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Illegal immigration falls along U.S. border
TECATE, Mexico -- Mexican shelters, usually the last stop for northbound migrants, are filling with southbound deportees. Fewer migrants are crossing in the wind-swept deserts along an increasingly fortified border. Far to the north, fields are empty at harvest time as workplace raids become more common.
Mexicans are increasingly giving up on the American dream and staying home, and the federal crackdown on undocumented workers announced Friday should discourage even potential migrants from taking the risks as the United States purges itself of its illegal population.
U.S. border agents detained 55,545 illegal migrants jumping over border walls, walking through the desert and swimming across the Rio Grande between October and June. That's down 38 percent for the entire border compared to the same period a year before.
U.S. and Mexican officials say increased border security, including 6,000 National Guard troops, remote surveillance technology and drone planes, has thwarted smugglers who had succeeded for years at beating the system.
The biggest drop in Border Patrol detentions -- a 68 percent decrease -- was in the remote, heat-seared desert surrounding Yuma, Ariz., once popular with smugglers. Border Patrol spokesman Jeremy Chappell credits the additional troops and tougher security.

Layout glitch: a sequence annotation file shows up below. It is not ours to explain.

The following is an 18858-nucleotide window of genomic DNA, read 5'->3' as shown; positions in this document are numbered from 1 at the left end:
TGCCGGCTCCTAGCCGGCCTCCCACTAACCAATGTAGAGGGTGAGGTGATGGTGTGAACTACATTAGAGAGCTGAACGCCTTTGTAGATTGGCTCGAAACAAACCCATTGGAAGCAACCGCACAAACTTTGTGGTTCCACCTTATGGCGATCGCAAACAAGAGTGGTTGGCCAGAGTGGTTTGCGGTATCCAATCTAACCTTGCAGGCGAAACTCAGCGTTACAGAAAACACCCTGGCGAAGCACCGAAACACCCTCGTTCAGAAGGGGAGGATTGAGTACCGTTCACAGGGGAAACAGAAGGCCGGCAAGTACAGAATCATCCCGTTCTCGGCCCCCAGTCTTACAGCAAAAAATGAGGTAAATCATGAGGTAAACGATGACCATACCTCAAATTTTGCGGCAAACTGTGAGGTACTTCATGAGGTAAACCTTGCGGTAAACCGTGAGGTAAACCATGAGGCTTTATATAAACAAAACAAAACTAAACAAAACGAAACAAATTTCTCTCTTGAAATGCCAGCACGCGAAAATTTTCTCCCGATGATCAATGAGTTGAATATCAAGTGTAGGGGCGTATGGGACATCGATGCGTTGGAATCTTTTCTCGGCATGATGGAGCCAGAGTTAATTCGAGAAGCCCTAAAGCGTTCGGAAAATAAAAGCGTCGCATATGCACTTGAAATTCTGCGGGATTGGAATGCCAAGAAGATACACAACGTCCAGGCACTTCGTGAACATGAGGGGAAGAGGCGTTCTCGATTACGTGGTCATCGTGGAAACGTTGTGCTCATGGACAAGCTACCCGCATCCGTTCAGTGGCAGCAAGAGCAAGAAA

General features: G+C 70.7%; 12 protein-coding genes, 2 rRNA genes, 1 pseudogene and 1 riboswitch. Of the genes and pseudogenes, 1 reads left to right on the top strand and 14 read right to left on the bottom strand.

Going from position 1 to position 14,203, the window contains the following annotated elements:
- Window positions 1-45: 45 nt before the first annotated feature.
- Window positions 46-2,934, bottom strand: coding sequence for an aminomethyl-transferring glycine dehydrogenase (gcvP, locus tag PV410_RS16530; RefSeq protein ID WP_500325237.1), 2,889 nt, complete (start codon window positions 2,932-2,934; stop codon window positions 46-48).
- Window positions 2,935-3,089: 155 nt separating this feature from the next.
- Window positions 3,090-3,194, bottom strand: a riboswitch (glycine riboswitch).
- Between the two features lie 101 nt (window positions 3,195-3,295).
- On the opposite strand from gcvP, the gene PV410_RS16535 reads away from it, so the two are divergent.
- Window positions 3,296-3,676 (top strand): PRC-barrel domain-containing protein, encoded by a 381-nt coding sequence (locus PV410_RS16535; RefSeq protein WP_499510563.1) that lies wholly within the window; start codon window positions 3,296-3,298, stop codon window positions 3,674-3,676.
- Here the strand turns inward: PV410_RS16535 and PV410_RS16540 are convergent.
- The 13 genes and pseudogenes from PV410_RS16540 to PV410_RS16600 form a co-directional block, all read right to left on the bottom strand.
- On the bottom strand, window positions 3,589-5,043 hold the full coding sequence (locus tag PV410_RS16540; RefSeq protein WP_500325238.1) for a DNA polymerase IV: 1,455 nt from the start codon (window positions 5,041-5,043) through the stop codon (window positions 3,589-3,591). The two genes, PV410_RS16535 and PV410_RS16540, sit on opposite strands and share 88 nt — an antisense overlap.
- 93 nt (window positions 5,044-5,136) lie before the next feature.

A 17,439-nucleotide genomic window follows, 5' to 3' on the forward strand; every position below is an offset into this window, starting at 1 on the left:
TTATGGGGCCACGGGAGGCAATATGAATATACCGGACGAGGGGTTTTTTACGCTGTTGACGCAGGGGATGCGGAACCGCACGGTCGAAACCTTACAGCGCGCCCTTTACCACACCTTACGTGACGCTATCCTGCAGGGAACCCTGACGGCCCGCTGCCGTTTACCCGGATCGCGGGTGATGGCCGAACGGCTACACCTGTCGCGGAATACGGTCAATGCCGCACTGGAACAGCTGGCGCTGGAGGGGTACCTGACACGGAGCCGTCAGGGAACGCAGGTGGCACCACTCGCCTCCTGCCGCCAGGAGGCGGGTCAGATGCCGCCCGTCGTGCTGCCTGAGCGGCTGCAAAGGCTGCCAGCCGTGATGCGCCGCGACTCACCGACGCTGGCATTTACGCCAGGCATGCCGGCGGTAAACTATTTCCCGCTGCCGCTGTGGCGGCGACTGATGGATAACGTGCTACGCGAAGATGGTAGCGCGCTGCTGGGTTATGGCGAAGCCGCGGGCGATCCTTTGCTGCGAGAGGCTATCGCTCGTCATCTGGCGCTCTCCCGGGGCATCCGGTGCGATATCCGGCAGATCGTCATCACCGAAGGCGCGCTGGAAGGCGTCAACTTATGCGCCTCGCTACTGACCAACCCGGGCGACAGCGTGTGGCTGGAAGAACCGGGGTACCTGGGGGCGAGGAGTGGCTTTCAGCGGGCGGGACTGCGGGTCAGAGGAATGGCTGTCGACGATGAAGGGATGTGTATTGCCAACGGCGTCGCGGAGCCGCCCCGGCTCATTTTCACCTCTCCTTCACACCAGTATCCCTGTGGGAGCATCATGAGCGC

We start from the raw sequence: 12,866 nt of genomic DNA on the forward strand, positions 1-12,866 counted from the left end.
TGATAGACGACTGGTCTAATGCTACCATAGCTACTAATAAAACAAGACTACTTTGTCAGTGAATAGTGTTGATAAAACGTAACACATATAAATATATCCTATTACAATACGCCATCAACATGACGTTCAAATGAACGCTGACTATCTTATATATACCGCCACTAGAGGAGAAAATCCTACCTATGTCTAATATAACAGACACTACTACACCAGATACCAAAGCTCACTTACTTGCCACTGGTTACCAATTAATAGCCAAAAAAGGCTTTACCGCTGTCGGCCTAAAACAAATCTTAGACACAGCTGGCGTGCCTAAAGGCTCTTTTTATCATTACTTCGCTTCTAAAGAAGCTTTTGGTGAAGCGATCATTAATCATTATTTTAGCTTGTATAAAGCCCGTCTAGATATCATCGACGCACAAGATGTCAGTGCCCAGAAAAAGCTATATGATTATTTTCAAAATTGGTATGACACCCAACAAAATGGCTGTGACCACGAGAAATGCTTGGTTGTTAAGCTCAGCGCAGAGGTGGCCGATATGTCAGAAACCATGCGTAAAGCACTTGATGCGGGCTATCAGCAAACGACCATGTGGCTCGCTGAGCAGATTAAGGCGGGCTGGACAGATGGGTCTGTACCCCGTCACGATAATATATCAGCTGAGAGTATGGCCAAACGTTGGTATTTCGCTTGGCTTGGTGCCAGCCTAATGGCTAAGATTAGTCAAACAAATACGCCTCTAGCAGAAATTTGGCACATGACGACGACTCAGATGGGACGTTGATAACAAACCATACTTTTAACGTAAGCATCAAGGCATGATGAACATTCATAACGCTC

"Where an alien before was able to sneak across, now he has the National Guard watching him," Chappell said.
Deportations also are up for illegal immigrants who have lived in the States for years. Some are caught for minor infractions like a burned-out headlight. Others are rounded up in workplace raids that the Bush administration has vowed to intensify.
The new measures announced Friday will force employers to fire anyone who cannot prove their Social Security numbers are legitimate.
U.S. employers are already complaining, especially those in agriculture, where most workers are believed to be working with false documents. On a recent visit to Mexico, Washington Gov. Chris Gregoire said some crops are already rotting in the fields for lack of workers.
Many employers join President Bush in blaming Congress for stalling an accord that would allow more people to work legally.
"Pretty shortly people are going to be knocking on people's doors saying 'Man we're running out of workers,'" Bush said.